Personal Safety – its your responsibility

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Personal safety

The chances of you or a member of your family becoming a victim of violent crime are low. Violent crimes by strangers in public places are still rare and account for a very small part of recorded crime.

However, you can make yourself even less likely to be a victim of a violent crime, e.g. mugging or assault, by taking a few precautions. Many are common sense and may be things you already do.

Did you know…?

In 44% of all violent incidents, victims believed offenders to be under the influence of alcohol

There are different sections here for men and women because men and women experience crime and violent crime differently. It is important to remember this so that you can protect yourself as well as possible, but men and women will find points of interest in both sections.

You should think about how you would act in different situations before you are in them. Think about whether you would stay and defend yourself using reasonable force (See: Self defence), risking further injury, or whether you would give an attacker what they want, to avoid injury. There is nothing wrong with doing either, but you should think about the options – there will be no time to do so if you are attacked.

Self defence

In some situations it might be necessary for you to use force against others in order to protect yourself.

The law says that you can use reasonable force in self-defence or to protect another person in your property. The definition of ‘reasonable force’ depends on what the situation is and it may be decided in court after the event.

However, if you feel in danger and you think that using force might help you, then don’t be afraid to do so – always think of your own wellbeing first.

  • The force that is ‘reasonable’ to use depends on the threat you are facing. E.g. the level of force that you can use to defend your life is greater than the force you can use to defend your property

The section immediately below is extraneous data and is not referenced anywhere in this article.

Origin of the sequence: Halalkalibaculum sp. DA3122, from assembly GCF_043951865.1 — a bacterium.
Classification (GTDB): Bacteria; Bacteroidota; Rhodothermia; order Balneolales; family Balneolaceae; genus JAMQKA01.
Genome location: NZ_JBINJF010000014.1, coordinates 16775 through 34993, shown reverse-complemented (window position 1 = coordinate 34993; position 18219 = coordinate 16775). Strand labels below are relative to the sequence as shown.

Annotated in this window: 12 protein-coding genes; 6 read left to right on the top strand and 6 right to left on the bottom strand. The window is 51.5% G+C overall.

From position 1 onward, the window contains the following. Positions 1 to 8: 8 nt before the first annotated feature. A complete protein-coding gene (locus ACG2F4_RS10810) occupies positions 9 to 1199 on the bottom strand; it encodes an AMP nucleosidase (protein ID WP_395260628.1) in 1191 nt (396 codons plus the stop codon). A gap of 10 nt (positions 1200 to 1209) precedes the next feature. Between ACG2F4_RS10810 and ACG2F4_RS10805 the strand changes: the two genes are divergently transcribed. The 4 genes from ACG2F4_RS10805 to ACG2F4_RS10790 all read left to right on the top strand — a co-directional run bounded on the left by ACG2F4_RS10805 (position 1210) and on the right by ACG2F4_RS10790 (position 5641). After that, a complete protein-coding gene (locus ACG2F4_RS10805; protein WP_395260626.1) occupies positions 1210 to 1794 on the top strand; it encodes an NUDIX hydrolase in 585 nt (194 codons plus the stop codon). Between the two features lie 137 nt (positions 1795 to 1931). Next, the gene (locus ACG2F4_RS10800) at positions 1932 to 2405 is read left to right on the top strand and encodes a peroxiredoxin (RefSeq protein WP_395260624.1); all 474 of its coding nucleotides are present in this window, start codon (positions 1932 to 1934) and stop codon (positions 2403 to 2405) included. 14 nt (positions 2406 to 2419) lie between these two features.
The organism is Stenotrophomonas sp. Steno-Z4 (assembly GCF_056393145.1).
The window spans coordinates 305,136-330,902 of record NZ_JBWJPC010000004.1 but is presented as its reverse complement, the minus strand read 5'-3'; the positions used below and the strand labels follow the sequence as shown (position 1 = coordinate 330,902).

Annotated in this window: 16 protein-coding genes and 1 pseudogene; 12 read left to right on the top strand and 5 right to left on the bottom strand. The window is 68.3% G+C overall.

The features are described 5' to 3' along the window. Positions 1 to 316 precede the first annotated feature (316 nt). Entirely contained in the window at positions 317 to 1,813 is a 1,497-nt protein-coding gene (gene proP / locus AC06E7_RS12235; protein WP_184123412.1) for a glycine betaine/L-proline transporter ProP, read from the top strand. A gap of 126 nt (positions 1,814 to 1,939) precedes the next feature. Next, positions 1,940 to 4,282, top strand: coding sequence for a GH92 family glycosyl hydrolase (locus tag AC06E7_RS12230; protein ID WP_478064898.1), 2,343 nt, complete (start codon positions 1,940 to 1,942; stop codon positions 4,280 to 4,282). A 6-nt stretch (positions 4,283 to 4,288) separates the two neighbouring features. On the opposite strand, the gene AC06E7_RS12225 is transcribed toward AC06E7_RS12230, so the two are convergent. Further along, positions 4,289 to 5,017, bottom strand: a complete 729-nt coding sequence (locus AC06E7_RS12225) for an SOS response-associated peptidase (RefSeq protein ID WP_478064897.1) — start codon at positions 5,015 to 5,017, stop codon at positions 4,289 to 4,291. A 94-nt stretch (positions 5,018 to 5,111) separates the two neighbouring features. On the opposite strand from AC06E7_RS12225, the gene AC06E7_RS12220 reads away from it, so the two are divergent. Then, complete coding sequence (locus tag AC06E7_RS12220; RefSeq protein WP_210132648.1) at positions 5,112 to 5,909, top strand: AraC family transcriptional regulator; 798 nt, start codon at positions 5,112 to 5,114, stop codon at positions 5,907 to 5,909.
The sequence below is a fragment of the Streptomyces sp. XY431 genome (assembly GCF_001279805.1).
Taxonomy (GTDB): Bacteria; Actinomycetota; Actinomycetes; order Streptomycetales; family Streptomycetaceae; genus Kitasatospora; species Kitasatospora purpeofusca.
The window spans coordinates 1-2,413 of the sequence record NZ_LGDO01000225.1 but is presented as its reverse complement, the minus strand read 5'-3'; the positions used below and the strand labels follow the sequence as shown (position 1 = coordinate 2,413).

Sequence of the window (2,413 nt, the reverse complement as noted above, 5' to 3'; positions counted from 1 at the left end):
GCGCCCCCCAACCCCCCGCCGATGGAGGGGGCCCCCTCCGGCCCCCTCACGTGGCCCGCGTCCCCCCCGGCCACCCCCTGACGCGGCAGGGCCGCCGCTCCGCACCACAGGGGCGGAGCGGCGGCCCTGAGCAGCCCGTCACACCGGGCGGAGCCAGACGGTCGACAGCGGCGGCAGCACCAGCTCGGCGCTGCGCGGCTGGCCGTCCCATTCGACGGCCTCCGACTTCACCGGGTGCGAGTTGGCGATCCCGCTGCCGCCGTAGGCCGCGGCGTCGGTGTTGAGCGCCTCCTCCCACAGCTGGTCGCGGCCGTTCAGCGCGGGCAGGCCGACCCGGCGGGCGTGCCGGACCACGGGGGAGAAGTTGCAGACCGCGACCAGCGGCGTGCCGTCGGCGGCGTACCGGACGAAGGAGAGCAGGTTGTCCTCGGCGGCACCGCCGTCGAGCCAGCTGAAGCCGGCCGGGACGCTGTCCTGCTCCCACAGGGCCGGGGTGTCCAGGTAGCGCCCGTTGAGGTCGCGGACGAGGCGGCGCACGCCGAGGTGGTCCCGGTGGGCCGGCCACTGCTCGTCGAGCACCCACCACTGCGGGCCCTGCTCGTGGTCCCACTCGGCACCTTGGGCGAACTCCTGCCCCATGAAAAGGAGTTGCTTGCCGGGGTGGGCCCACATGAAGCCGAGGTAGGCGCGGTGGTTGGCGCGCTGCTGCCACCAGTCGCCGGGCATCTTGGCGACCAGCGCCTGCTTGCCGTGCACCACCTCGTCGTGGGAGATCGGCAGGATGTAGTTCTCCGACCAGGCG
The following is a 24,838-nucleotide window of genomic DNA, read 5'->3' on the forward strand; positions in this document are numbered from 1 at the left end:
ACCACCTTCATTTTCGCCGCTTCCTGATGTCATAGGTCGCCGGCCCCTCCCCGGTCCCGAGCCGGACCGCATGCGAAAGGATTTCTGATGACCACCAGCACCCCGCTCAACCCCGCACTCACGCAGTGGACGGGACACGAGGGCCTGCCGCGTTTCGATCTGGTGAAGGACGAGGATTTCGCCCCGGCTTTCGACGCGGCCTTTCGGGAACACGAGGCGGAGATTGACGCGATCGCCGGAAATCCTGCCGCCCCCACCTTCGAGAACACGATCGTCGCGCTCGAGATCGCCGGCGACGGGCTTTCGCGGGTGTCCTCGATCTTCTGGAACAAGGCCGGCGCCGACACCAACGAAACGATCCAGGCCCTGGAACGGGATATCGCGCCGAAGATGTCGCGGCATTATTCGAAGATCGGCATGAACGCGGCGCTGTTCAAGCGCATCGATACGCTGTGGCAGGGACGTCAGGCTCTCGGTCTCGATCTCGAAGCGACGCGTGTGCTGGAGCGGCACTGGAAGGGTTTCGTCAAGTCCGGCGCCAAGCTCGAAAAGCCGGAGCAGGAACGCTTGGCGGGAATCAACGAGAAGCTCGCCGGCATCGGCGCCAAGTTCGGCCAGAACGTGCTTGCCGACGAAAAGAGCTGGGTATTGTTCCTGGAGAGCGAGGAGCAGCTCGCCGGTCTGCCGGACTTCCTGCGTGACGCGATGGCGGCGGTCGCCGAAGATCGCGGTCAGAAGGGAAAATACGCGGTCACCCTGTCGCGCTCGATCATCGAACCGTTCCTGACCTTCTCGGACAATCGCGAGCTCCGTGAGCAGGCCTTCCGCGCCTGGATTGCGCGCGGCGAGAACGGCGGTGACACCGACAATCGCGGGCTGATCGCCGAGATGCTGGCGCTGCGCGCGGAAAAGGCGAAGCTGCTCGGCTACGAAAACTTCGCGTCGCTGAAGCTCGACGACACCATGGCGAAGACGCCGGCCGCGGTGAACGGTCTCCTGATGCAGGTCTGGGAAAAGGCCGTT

• If a criminal complains that you used unreasonable force against them, the police will investigate. This does not necessarily mean that you will face criminal charges if you injure a criminal while defending yourself or your property
  • In the heat of the moment you may panic, so it may be hard for you to assess the level of danger you face. If charges are brought against you, the courts take account of your circumstances and they will make some allowances for ‘heat of the moment’ panic
  • The courts believe that if you only did what you honestly and instinctively thought necessary to prevent a crime, then that is strong evidence that you used ‘reasonable force’. Remember that courts try to use common sense and take account of what it would be like to be faced by a violent criminal
  • The law does not allow you to retaliate, for example if you try to punish a criminal who committed a crime against you or your family. Punishing criminals is for the courts to decide and the courts do not accept people taking the law into their own hands

Tring Martial Arts offers reality based self defence classes so that you can practice Personal Safety, 99% is NOT physical, its about being aware of your surroundings and being able to deal with situations in a calm and clear manner.  Come and learn from the experts! See or call 0845 094 8805